The Toyota RAV4 Prime is a pleasing plug-in hybrid SUV


Enlarge / The $38,350 Toyota RAV4 Prime is one of the most in-demand plug-in hybrid EVs on sale today.

Toyota

I wouldn’t say that Toyota invented the crossover. But in 1994, the company debuted the first RAV4, an SUV with off-road-capable four-wheel drive—yet built on a unibody chassis, just like a Corolla. And its bold styling and decent on-road performance did a lot to popularize this new vehicle segment.

In the years since, the RAV4 has grown. Today’s RAV4 is much larger than the original two-door model from the ’90s, and it’s now far and away Toyota’s most popular offering. Here in the US, the RAV4 has outsold the Camry and Corolla—as well as the entire Lexus brand—by tens of thousands of units this year already.

That popularity is why it has taken a surprisingly long time to arrange this review. When Toyota announced it was making a plug-in hybrid version of its bestseller, demand was so great that the company prioritized getting cars into the hands of its customers rather than the media.

The plug-in hybrid powertrain builds off Toyota’s long experience with making parallel hybrids. Under the hood of the RAV4 Prime, you’ll find the same 2.5 L, four-cylinder Atkinson-cycle engine as in the RAV4 Hybrid, albeit with different engine mapping for this new application. It generates 177 hp (132 kW) and 165 lb-ft (224 Nm) and drives the front wheels together with a pair of the RAV4 Prime’s permanent magnet synchronous motors.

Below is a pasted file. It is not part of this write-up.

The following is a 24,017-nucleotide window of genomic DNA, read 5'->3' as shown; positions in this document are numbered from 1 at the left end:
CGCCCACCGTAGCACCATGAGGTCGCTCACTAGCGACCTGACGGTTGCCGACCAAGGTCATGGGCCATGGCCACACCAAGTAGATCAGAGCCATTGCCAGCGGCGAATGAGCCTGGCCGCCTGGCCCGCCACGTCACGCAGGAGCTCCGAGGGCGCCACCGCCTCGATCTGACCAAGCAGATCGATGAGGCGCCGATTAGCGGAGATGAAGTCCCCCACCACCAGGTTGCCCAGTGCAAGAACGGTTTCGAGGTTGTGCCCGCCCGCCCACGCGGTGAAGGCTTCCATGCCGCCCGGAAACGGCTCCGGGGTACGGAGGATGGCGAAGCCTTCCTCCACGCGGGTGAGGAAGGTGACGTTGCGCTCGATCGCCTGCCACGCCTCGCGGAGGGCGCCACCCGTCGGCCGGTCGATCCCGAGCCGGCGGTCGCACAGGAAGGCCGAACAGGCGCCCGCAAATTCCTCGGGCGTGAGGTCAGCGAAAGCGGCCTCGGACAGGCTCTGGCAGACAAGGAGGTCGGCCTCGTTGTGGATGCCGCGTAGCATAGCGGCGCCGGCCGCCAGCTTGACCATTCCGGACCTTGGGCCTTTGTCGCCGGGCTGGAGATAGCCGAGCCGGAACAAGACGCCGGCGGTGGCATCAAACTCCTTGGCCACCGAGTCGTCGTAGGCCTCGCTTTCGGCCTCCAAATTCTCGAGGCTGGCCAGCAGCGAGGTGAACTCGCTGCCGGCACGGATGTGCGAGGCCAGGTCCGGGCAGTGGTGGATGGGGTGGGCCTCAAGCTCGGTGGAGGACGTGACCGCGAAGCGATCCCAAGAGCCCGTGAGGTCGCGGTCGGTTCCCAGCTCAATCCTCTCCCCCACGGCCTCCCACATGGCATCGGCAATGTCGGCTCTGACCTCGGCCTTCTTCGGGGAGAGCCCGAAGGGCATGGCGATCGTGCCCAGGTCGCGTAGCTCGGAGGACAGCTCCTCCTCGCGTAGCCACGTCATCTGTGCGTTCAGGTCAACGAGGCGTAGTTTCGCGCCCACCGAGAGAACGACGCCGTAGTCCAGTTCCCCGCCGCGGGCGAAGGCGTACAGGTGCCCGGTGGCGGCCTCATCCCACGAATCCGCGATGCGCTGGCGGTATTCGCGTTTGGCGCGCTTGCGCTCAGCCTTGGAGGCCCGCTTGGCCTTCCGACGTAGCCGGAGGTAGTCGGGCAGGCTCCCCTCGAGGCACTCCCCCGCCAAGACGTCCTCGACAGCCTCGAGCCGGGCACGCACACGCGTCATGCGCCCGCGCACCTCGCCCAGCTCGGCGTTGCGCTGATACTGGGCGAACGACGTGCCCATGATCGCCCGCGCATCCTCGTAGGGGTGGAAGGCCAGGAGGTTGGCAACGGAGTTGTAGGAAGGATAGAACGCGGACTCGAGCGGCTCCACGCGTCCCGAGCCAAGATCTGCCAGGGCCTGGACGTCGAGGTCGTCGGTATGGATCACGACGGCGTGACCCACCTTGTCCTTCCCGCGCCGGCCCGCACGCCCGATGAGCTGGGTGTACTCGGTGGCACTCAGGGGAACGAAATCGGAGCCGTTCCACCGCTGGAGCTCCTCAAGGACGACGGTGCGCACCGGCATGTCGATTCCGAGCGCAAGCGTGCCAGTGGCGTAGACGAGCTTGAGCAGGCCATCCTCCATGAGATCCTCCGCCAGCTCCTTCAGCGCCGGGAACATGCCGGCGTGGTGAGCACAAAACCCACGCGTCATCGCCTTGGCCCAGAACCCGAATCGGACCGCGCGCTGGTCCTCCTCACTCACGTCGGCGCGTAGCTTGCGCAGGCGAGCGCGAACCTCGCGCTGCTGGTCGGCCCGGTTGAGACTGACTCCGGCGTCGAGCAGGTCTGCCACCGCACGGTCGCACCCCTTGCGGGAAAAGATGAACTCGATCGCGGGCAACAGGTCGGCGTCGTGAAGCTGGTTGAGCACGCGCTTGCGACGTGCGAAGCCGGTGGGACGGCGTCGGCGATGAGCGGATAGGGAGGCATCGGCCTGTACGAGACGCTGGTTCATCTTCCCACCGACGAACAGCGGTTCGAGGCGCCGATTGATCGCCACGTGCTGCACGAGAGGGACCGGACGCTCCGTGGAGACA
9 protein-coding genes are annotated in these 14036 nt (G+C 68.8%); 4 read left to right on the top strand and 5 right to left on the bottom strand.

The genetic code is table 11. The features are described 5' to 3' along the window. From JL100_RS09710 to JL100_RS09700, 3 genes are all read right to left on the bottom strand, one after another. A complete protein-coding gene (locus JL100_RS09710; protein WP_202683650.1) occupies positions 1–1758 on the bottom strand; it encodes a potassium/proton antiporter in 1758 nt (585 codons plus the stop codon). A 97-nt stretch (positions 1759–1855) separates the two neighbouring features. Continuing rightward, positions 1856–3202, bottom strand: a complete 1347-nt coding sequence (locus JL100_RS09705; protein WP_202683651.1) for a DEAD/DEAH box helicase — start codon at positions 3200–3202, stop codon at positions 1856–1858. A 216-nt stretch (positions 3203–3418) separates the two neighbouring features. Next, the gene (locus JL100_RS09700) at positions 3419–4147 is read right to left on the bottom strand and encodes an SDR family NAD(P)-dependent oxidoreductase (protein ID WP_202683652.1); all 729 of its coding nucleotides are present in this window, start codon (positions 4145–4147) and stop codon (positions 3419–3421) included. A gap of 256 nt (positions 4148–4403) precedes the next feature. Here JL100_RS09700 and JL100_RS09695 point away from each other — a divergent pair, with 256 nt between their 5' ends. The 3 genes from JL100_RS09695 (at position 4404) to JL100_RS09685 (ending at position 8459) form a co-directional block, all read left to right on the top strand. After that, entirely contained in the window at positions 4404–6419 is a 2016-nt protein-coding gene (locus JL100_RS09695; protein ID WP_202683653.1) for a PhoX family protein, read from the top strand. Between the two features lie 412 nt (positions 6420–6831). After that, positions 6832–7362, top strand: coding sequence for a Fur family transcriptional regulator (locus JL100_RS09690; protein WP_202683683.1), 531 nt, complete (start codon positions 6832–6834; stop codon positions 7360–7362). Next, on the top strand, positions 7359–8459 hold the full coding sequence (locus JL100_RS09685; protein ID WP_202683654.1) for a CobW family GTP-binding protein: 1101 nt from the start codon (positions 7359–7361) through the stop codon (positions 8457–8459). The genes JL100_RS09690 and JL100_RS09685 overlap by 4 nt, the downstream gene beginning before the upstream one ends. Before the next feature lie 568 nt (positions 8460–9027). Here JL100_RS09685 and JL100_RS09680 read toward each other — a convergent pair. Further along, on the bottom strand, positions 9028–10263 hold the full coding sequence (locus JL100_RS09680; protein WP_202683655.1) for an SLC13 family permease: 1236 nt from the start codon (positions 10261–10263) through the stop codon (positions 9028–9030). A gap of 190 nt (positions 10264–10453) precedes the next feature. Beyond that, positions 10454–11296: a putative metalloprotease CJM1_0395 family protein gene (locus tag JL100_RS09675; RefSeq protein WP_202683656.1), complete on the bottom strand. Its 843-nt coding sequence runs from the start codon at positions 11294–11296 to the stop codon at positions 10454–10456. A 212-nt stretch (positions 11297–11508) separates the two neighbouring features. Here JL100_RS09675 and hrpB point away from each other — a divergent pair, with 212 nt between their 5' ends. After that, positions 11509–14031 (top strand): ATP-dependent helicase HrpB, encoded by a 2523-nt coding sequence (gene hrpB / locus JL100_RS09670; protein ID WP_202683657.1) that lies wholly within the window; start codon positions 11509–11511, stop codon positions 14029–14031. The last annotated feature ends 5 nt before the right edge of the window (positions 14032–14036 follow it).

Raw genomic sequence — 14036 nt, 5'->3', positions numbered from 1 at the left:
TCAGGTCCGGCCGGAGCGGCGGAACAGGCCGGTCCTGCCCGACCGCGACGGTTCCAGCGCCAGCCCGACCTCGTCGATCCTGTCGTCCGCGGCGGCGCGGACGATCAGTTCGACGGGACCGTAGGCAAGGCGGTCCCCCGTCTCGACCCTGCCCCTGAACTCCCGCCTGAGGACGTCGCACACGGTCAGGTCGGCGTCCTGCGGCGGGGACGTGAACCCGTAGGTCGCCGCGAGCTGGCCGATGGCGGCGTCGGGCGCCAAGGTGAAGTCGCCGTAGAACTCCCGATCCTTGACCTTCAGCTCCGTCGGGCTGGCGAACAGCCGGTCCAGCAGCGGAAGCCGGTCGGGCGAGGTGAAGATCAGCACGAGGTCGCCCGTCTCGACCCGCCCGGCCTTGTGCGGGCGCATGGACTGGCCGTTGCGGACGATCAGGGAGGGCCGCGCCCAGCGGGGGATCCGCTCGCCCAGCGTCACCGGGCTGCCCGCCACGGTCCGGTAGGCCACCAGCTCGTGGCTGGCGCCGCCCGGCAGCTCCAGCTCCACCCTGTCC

When the RAV4 first appeared in 1994, its bold styling caught the public's attention. In recent years, <a href="https://arstechnica.com/cars/2016/03/toyota-rav4-review-disappointing-economy-stodgy-handling-and-forgettable-looks/">the design became very boring</a>, but this latest generation is a little more confident of its looks.
Enlarge / When the RAV4 first appeared in 1994, its bold styling caught the public’s attention. In recent years, the design became very boring, but this latest generation is a little more confident of its looks.

Toyota

There are three electric motors in total. The pair at the front axle work together to deliver 179 hp (134 kW) and 199 lb-ft (270 Nm), with the third motor driving the rear axle when needed at a maximum output of 53 hp (40 kW) and 89 lb-ft (121 Nm).

As usual, the total combined output of the hybrid powertrain is not as simple as just adding up all the numbers. The gasoline engine and electric motors won’t reach peak output at the same time, for instance, and there’s a limit to the amount of power the 18.1 kWh lithium-ion traction battery can supply. Net power is still a very respectable 302 hp (225 kW), which makes the RAV4 Prime the most powerful and fastest-accelerating RAV4 yet (0-60 mph takes ~5.7 seconds, which is about as quick as a mid-2000s Subaru WRX).

That’s a useful stat if you’re bench-racing, but buying a RAV4 Prime because it’s the quickest RAV4 is missing the point. It’s a plug-in hybrid, so the truly vital statistics relate to its fuel efficiency and plug-in range.



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Written by bourbiza

bourbiza is an entertainment reporter for iltuoiphone News and is based in Los Angeles.

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